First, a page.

Detroit Free Press
Noam Marans and Kari Alterman
June 21, 2014
In what supporters called a historic vote, Presbyterians voted late Friday 51%-49% to divest from three companies that make products used by Israel.
Presbyterian Church U.S.A., an influential Protestant group meeting in Detroit this week for their biennial assembly, became the largest Christian group in the U.S. to vote at their gathering to divest from companies tied to Israel.
The American Jewish Committee slammed the vote, calling it “a breach with a Jewish community committed to Jewish-Christian relations.”
The vote is “facilitating the delegitimization of Israel in the guise of helping Palestinians,” said Rabbi Noam Marans, the Jewish committee’s director of interreligious and intergroup relations. This vote “is celebrated by those who believe they are one step closer to a Jew-free Middle East,” Marans said.
The vote was close, 310-303. Two years ago in Pittsburgh at their last assembly, Presbyterians narrowly rejected divestment by 333-331.
The resolution calls for the largest Presbyterian denomination in the U.S. to divest $21 million from three companies —Caterpillar, Hewlett-Packard, and Motorola Solutions — that produce items divestment supporters say are used by Israel to oppress Palestinians. They said Caterpillar makes bulldozers Israel uses to demolish Palestinian homes, Hewlett-Packard makes technology used to promote biased treatment of Palestinians, and Motorola makes communications and security equipment that hurts Palestinians.
The moderator of the Presbyterian general assembly, Heath Rada, said that the bulldozers that Caterpillar makes for Israel are “not like anything we see in” the U.S. They are designed “to be destructive.”
The vote came after intense lobbying efforts over the past week, with supporters and critics of Israel coming to Detroit to lobby in the halls of Cobo Center up until the vote late Friday. Rabbi Rick Jacobs, the president of the Union for Reform Judaism, the largest Jewish denomination in the U.S., spoke to the assembly on Thursday, telling members he extends a personal invitation for Presbyterian leaders to meet with Israeli Prime Minister Benjamin Netanyahu if they rejected divestment.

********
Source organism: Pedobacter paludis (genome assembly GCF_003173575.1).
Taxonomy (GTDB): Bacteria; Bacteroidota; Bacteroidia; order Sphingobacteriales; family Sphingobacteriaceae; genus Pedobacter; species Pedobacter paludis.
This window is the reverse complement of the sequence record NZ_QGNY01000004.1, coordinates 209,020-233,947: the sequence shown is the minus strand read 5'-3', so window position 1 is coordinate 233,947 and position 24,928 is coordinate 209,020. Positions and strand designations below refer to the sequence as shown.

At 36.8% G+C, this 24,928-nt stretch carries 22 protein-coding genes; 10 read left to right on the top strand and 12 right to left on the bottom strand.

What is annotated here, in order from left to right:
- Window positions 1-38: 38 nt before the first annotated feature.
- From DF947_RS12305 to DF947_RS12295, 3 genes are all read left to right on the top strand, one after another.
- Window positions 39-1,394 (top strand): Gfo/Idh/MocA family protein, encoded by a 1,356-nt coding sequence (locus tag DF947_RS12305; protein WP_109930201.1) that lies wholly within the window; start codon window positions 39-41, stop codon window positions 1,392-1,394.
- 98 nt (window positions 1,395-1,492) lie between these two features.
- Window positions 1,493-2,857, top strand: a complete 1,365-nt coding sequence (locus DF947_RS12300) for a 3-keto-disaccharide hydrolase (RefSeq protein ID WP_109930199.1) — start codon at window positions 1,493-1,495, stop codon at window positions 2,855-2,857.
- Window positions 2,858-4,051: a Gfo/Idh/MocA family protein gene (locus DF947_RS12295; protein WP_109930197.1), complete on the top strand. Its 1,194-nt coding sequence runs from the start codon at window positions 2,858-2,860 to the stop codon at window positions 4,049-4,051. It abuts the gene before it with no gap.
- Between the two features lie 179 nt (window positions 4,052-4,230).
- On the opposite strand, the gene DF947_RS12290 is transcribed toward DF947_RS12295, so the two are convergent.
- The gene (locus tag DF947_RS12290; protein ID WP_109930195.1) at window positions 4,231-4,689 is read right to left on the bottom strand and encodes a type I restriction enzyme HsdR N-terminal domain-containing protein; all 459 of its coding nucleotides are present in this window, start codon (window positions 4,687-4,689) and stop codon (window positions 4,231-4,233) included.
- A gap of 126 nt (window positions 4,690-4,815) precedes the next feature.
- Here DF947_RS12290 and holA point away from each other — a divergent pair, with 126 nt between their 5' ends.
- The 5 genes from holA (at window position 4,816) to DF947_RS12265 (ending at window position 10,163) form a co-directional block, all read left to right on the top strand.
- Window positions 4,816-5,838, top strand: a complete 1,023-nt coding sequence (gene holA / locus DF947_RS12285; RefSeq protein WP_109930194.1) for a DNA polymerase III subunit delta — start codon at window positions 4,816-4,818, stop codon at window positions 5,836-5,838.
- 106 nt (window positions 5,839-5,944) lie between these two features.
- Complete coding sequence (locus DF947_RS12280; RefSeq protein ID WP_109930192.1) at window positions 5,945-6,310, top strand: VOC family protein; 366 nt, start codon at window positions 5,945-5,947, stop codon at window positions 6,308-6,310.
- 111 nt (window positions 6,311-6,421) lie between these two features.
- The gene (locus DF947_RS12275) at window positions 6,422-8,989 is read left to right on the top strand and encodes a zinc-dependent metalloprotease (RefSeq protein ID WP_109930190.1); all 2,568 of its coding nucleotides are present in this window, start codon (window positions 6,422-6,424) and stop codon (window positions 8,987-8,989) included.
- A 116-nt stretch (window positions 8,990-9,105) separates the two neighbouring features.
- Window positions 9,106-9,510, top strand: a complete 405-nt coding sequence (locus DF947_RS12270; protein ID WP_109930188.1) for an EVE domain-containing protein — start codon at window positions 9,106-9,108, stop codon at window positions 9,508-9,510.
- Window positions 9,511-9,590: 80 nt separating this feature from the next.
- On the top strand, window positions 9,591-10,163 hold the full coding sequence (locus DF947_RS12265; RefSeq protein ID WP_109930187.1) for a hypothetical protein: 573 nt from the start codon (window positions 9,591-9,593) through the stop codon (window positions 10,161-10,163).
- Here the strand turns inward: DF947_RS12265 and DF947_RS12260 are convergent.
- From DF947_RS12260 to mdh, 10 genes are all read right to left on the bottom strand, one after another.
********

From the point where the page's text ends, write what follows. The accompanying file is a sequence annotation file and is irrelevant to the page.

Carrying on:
The vote comes amid a movement to divest from companies that operate in Israel often called BDS, Boycott, Divest and Sanctions. Last week, the pension board of the largest Methodist denomination in the U.S. divested from a prison company doing business in Israel. Two years ago, the Quakers also divested from some companies tied to Israel after their Ann Arbor chapter complained.
Supporters of Israel say that Friday’s vote unfairly singled out Israel and could harm Jewish-Presbyterian relations.
But Rada and Gradye Parsons, head of the assembly, stressed that this vote was not an endorsement of the BDS movement. Both said the Presbyterians still support Israel and the Palestinians, and are hoping for a two-state solution. The resolution included a section that called for Presbyterians to have good relations with Jewish-Americans, Muslim-Americans, and Palestinian Christians.
Rada said the vote was not about an “anti-Jewish issue,” but about some actions of the Israeli government.
“Some of the actions they have taken have caused a lot of concern,” Rada said after the vote to reporters.
He also expressed concern about terrorism that Israelis face.
Parsons said he hopes the divestment can help “end the occupation and move towards a two-state solution.”
“I’m deeply disappointed,” said Kari Alterman, head of the Detroit chapter of the American Jewish Committee. The divestment resolution was “a one-sided judgement against Israel. If truly committed to peace, they would have done everything in their power — including meeting next week with Prime Minister Netanyahu — to get Israelis and Palestinians back to the negotiating table.”
The vote comes as Presbyterian Church U.S.A. is losing members, seeing a membership drop of 37% in 21 years, more than 1 million members.
Date: 6/21/2014 12:00:00 AM